New York City's pension plans have invested $1 billion in private equity firms that the second-largest U.S. teachers' union says profit from mass incarceration, including a buyout fund that owns the phone provider to the city's jails, despite the retirement system's push to avoid prison-related businesses.
The pension plans have invested in Platinum Equity LLC and American Securities LLC, owners of Securus Technologies Inc. and Global Tel-Link Corp., respectively, according to a review of city investments. The companies dominate the market for phone and video visitation services to prisons and have been sued by inmates and their families for charging exorbitant fees. Securus provides phone service to New York City's 8,000 inmates. The pension plans also invest in Apax Partners, which bought 3M's electronic monitoring business, Attenti, in 2017.
The holdings illustrate how pension plans' investments in private equity firms, whose various partnerships typically hold several companies, can conflict with mandates to pull taxpayer money away from certain industries, such as tobacco or fossil fuels, seen at odds with the public good. For such reasons, New York City's pension plans in 2017 sold $48 million of stocks and bonds from the prison companies GEO Group Inc, CoreCivic Inc. and G4S PLC.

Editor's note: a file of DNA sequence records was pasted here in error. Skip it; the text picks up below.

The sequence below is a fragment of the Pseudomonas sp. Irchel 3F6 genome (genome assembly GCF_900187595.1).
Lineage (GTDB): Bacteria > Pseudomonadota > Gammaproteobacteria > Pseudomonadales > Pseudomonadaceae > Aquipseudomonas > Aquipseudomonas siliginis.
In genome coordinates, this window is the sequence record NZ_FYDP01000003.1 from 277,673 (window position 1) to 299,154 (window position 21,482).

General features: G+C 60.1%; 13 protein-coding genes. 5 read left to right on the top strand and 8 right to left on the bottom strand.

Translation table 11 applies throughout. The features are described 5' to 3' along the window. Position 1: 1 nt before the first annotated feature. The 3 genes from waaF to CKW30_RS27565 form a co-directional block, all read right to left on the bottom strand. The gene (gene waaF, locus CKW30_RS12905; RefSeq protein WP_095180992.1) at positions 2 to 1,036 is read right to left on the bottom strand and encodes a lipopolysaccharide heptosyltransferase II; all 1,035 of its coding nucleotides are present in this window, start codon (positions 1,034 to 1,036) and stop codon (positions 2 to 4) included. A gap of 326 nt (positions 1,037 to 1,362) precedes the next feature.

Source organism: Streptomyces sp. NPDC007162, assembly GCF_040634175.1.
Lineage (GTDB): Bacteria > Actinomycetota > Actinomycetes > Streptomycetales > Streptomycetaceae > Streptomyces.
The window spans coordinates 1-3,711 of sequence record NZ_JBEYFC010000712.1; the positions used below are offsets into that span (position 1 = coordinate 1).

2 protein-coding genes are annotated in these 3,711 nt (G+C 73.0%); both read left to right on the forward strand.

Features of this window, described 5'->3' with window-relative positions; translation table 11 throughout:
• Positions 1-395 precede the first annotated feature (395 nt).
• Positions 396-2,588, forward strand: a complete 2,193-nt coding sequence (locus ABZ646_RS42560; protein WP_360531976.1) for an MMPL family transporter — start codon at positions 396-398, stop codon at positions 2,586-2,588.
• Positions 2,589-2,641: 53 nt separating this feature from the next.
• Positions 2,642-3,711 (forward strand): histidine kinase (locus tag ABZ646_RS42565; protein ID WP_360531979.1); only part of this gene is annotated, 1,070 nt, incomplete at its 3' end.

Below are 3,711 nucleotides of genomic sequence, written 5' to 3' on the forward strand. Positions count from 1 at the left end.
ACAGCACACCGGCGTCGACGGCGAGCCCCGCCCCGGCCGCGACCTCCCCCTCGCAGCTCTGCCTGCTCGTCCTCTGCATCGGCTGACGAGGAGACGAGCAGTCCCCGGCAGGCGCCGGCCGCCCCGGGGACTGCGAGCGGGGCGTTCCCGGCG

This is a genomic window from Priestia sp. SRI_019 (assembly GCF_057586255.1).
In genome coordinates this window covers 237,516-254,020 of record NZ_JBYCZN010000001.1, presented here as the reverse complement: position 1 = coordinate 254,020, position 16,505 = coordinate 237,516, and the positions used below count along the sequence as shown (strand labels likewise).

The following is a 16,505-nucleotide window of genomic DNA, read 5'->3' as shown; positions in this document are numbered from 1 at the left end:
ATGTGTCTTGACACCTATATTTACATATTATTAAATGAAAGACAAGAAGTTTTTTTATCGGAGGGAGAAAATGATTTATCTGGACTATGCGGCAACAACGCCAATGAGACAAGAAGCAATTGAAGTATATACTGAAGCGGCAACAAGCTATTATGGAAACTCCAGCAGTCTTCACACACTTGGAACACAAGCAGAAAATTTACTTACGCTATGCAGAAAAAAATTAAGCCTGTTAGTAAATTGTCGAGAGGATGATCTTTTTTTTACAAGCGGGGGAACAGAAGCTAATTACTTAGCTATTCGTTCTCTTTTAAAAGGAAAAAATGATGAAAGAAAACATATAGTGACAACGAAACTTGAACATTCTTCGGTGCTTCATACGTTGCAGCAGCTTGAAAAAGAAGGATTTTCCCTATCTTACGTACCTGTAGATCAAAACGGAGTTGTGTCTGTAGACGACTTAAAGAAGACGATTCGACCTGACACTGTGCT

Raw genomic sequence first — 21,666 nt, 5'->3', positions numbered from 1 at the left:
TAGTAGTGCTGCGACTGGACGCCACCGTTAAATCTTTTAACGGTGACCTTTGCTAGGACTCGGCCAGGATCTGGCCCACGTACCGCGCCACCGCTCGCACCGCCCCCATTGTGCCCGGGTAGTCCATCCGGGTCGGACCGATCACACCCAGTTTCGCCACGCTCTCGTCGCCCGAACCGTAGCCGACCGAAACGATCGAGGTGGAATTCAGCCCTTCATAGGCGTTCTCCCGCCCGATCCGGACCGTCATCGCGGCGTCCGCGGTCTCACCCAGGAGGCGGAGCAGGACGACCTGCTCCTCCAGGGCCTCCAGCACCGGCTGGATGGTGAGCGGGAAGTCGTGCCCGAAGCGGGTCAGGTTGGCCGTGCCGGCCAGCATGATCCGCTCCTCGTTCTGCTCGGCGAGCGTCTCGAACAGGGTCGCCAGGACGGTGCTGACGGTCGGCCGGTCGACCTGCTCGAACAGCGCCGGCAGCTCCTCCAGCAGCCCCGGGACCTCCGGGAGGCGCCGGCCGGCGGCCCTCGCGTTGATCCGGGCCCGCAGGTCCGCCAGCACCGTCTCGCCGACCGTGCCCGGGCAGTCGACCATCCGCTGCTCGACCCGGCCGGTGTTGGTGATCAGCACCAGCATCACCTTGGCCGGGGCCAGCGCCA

On Tuesday, the American Federation of Teachers released a report with a "watch list" of seven private equity firms invested in areas such as privatized prison health care, commissary services and bail bonds. The union said pension plans should avoid buyout investments in prison service providers or push asset managers to sell them because of the financial and legal risks the companies pose.
"The more people you have incarcerated, the more you profit. The incentives are misaligned," AFT President Randi Weingarten said in an interview. "You have tremendous bipartisan support for limiting the number of people who are incarcerated. That makes it an investment risk."